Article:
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North American ASF campaign gains key support from OIE and FAO

A Pan-Canadian action plan is under development, says Canada’s CVO

The North American campaign to stop the spread of African swine fever just got a big boost from the World Organization for Animal Health (OIE), according to Canada’s chief veterinary officer.

ASF “is now everyone’s problem,” said Jaspinder Komal, Canada’s CVO.

At its recent general assembly meeting in Paris, OIE delegates agreed to launch a global initiative to control the spread of ASF and reduce its devastating economic impacts.

The UN Food and Agriculture Organization will co-ordinate the international campaign with the OIE.

“We now have a global campaign to assist both infected and uninfected countries,” Komal said. “It also recognizes this is an economic and a social issue because of the mental health impact on producers.”

The OIE-FAO action will be the subject of further animal health meetings in Panama in September. This will build on the impetus generated by an international symposium against ASF hosted in Ottawa in May, Komal said.

The symposium led to a Canada-U.S. agreement to impose zoning restrictions on the movement of pigs without shutting down hog shipments between the two countries. If a case of ASF is identified, geographic boundaries are defined to contain the outbreak in accordance with OIE guidelines. The areas outside of these control zones are considered disease-free zones.

Under the Canada-U.S. zoning agreement, “Canada and the United States have worked to modify their export certificates to allow trade of live swine, swine semen, pet food and animal byproducts and meat to continue trade in approved disease-free zones in the event of an ASF outbreak,” Komal said.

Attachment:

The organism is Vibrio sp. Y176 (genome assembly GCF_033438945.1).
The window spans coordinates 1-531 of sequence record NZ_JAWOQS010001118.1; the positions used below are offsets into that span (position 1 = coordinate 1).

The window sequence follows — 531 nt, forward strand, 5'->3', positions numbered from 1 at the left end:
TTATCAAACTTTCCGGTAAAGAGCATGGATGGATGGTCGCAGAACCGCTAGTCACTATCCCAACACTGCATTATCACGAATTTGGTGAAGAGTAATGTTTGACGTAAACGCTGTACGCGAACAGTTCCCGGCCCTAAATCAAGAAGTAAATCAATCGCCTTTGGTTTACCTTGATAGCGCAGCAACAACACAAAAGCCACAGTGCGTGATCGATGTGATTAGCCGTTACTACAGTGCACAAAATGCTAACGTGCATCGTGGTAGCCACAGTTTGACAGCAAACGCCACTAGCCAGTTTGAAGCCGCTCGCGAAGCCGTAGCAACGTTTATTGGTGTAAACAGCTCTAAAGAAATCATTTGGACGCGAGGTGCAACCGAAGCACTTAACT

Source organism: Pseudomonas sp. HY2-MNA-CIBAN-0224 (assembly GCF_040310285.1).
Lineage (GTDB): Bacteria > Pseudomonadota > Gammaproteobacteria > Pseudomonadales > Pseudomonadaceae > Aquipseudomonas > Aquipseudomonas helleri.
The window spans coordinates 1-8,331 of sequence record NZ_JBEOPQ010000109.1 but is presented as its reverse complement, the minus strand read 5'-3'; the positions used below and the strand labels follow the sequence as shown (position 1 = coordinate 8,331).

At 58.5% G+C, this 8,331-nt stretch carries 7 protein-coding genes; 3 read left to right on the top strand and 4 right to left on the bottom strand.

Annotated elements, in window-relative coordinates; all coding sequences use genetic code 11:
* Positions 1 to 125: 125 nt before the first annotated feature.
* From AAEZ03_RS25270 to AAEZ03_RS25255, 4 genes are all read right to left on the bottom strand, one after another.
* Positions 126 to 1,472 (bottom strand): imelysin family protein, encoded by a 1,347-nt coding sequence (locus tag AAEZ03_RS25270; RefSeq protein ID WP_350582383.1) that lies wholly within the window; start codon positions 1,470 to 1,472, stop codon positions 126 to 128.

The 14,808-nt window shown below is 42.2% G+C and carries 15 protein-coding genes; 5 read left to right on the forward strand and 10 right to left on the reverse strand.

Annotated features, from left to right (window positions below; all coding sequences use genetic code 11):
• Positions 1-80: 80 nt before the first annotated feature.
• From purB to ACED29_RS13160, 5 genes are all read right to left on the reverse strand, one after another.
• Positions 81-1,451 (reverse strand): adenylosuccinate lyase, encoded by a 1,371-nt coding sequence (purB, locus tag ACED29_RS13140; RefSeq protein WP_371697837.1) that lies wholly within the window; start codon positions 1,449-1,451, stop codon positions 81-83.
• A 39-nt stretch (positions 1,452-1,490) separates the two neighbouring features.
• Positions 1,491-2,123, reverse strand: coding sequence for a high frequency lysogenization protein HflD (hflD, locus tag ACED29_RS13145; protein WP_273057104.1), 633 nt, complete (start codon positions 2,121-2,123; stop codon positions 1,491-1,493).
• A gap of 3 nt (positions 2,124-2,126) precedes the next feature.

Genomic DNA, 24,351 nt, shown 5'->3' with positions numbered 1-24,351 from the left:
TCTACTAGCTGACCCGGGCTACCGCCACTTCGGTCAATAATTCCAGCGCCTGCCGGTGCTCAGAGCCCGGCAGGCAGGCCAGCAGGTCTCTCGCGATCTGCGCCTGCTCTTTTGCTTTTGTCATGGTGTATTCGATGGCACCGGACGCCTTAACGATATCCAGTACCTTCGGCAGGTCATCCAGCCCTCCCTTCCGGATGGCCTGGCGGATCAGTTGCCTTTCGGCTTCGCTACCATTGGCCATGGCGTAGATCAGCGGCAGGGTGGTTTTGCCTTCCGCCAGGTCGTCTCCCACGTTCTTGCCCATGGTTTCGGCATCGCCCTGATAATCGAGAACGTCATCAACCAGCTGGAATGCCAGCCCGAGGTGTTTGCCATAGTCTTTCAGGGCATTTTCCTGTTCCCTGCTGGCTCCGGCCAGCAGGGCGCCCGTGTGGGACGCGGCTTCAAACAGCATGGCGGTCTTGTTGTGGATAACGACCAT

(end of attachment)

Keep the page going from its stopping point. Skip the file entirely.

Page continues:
A similar framework is being adopted in Europe where the disease has already popped up in several countries. Japan has also indicated its support for the zoning protocol developed by Canada and the U.S.

The OIE said the global control initiative is needed in part because there is no vaccine against the disease. ASF is spread by contact with infected hogs or contaminated feed, but it poses no threat to humans.

The OIE said it intends “to develop, improve and harmonize partnerships and co-ordination at national, regional and international levels — to control the disease, strengthen countries’ prevention and preparation efforts, and minimize the adverse effects on animal health, animal welfare and international trade.”

Among the steps needed to control ASF are effective traceability, management of wild pig populations and proper slaughter and disposal practices, the OIE said.

“Because of its complex epidemiology, it isn’t possible to control ASF without a co-ordinated response from the different sectors involved,” the OIE said. Governments need to ensure clear communication with all parties involved in the hog sector including those tracking wild herds.

Komal said federal officials are working with provincial governments and farm groups on how to raise awareness of the disease. This includes the threat ASF poses for small herds raised without the biosecurity protection large farms have in place.

The Canadian Food Inspection Agency is engaging with wildlife officials to deal with the threat posed by wild pigs and boars across the country.

The concern is that if ASF is discovered in wild boars or a small pig herd, it could shut down shipments from large farms in the surrounding areas.

“This is a complex problem,” said Komal.

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